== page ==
We can’t see the heliosphere. We know where it starts but not really where it ends. And we are pretty certain that most stars, and therefore most planetary systems, are bounded by heliospheres, or “astropheres,” as well.
It has a measurable physical presence, but it is always changing. And although it is hardly well known, it plays a substantial role in the dynamics of our solar system and our lives.
As it is studied further and deeper, it has become apparent that the heliosphere might be important — maybe even essential – for the existence of life on Earth and anywhere else it may exist. Often likened to an enormous bubble or cocoon, it is the protected space in which our solar system and more exists.
Despite the fact that it is the largest physical system in the entire solar system, the heliosphere was only discovered at the dawn of the space age in the late 1950’s, when it was theorized by University of Chicago physicist Eugene Parker as being the result of what he termed the solar wind.
It took another decade for satellite measurements to confirm its existence and to determine some of its properties — that it is made up of an endless supply of charged particles that are shot off the sun — too hot to form into atoms. Together these particles, which are superimposed with the interplanetary magnetic field, constitute the ingredients of he heliosphere.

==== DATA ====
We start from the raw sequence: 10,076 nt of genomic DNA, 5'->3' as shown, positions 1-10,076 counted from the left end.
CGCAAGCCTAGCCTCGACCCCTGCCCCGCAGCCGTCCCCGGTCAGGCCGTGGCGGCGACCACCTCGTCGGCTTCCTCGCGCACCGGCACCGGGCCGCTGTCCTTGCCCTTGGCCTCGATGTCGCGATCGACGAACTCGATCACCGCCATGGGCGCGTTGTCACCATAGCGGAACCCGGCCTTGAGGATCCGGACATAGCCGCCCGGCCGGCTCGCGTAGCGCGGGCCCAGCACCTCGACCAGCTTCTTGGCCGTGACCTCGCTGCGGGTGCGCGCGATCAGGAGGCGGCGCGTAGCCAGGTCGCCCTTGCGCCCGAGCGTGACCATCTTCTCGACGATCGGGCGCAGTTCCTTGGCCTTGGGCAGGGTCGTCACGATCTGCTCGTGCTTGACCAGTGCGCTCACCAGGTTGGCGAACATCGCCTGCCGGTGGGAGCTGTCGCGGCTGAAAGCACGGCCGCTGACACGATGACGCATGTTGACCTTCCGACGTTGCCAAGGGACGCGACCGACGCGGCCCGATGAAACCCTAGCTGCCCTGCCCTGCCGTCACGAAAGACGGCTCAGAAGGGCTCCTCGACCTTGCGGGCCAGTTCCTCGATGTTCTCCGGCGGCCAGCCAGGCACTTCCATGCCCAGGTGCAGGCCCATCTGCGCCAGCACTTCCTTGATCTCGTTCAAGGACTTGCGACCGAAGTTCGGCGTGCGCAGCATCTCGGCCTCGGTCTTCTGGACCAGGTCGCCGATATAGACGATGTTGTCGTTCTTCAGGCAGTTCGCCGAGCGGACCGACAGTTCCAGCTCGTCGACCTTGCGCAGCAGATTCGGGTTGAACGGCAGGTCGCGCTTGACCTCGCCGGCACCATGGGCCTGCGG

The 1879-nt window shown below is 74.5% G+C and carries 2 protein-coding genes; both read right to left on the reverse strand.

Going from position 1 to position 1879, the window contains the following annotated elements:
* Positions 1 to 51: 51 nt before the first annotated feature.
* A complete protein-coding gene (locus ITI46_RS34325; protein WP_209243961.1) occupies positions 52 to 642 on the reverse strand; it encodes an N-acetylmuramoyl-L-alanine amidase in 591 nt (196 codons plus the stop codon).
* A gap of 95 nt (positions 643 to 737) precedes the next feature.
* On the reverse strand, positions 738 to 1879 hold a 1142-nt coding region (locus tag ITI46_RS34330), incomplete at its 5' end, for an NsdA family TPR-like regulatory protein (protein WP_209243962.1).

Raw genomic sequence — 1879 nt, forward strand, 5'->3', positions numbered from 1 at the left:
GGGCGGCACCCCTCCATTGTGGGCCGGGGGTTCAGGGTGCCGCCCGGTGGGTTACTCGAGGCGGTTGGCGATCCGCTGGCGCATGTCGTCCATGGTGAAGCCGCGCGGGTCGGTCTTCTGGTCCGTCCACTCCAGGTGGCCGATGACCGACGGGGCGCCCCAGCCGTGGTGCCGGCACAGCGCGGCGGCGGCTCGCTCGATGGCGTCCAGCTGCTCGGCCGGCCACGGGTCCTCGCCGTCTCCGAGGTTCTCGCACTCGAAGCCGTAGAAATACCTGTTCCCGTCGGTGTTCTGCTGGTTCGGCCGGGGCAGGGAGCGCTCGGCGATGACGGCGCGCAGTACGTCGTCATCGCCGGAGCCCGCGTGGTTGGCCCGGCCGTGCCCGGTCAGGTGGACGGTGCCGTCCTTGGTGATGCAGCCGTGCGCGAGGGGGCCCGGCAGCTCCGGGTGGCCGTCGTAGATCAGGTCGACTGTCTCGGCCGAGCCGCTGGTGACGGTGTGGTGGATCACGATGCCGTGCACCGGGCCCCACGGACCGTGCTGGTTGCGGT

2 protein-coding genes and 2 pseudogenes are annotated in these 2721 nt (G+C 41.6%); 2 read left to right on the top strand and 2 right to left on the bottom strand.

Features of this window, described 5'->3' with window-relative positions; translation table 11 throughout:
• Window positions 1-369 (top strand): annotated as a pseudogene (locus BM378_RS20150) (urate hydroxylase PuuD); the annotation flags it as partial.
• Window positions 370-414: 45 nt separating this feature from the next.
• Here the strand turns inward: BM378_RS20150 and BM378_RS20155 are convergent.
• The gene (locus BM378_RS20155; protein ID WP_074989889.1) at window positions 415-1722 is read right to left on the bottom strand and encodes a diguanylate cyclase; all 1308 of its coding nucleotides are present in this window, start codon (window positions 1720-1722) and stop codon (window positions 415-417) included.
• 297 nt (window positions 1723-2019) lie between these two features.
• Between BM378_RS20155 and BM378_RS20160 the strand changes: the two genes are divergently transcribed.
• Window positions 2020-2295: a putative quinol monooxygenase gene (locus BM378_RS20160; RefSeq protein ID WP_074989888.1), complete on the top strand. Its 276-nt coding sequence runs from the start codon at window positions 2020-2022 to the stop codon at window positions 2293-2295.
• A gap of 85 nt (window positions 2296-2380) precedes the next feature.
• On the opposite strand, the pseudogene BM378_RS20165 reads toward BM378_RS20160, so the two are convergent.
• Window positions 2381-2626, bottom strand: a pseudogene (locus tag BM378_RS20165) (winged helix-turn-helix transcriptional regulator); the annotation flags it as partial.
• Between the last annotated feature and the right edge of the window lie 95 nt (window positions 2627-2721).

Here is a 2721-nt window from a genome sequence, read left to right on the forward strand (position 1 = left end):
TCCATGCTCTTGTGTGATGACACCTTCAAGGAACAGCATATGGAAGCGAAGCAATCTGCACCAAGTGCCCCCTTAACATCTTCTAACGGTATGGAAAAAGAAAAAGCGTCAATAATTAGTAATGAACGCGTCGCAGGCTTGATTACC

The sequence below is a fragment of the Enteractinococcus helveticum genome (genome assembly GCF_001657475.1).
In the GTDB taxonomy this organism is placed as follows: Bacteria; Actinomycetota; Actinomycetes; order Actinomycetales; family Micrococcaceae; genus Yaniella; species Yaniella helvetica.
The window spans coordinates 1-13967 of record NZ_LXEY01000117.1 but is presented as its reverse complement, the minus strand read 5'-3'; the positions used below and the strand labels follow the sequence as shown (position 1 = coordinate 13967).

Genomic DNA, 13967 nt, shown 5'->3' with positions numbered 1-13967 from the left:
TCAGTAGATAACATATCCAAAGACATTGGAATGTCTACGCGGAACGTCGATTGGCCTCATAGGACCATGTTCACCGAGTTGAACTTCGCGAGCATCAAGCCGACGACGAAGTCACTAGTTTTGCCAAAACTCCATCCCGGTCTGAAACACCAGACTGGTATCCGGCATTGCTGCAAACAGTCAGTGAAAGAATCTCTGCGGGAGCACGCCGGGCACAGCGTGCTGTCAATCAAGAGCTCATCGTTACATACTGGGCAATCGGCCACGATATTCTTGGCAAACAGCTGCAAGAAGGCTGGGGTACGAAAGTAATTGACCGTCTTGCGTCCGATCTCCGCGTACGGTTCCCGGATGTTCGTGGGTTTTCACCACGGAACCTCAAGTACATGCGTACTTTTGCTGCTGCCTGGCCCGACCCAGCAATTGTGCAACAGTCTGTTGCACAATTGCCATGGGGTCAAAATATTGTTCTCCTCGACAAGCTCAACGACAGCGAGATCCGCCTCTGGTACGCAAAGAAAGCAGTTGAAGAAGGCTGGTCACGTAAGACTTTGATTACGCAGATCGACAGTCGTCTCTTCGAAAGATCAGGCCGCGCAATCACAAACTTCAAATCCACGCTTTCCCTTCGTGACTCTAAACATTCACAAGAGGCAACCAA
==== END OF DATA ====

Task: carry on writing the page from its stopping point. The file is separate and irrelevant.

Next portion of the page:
Just as the Earth’s magnetic fields protect us from some of the effects of the Sun’s hazardous emanations, the heliosphere protects everything inside its bubble from many, though not all, of the incoming and more hazardous high-energy cosmic rays headed our way.
As measurable proof that the heliosphere does offer significant protection, when the Voyager 1 spacecraft left the heliosphere in 2012 and entered the intersellar medium, instruments onboard detected a tripling of amount of cosmic radiation suddenly hitting the spacecraft.
With the discovery of thousands of exoplanets beyond our solar system in the past two decades and as the search for potentially habitable planets has picked up to great speed, interest in what might be variations among atmospheres around other distant stars has increased as well. Solar physics strongly suggests that most stars have solar winds and resulting heliospheres as well, so they have become part of the equation in thinking about what would make a habitable planet.
Until less than a decade ago, the consensus view was that the heliosphere is shaped like a gigantic comet. It has a nose pushing into the interstellar medium, then comes the whole solar system and more with the sun in the middle, and then a long tail following along. This visualization of the heliosphere made sense because the Sun is orbiting the Milky Way and as a result that solar motion would send much of the material in the solar wind into a following tail.